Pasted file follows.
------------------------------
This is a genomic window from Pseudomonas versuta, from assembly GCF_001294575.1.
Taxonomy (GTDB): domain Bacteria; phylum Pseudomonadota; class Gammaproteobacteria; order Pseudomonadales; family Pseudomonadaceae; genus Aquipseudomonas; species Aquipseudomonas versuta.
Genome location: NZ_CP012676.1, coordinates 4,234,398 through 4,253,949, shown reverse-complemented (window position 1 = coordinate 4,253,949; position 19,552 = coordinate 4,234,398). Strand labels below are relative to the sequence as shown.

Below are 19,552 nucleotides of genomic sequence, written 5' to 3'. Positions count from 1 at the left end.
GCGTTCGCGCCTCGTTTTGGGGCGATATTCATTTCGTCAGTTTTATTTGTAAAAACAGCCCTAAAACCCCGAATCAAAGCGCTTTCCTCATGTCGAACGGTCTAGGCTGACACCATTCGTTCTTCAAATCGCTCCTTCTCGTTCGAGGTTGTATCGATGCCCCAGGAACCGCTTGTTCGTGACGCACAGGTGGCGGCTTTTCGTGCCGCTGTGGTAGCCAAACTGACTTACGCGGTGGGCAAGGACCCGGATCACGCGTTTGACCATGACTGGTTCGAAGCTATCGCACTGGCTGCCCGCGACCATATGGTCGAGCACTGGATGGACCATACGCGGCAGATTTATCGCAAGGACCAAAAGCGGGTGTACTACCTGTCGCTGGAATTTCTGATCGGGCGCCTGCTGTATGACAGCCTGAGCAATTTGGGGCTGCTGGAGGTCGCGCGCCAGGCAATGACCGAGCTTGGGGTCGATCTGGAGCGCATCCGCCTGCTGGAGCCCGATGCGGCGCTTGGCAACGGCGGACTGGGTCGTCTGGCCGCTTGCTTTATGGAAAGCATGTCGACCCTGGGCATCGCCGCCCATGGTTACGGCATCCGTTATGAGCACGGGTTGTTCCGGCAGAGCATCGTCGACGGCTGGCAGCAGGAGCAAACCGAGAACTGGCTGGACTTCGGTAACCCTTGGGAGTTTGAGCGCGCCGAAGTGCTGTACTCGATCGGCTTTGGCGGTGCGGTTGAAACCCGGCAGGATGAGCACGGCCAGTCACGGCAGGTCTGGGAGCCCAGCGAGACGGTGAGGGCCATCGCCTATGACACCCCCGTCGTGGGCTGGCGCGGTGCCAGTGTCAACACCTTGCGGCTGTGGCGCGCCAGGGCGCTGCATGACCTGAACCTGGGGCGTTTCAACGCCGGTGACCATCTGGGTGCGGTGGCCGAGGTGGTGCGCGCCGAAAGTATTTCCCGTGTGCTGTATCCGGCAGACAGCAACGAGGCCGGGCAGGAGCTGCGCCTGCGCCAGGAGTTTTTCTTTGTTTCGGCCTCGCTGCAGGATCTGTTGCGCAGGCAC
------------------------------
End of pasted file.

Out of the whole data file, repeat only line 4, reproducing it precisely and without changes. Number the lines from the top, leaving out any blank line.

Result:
Below are 19,552 nucleotides of genomic sequence, written 5' to 3'. Positions count from 1 at the left end.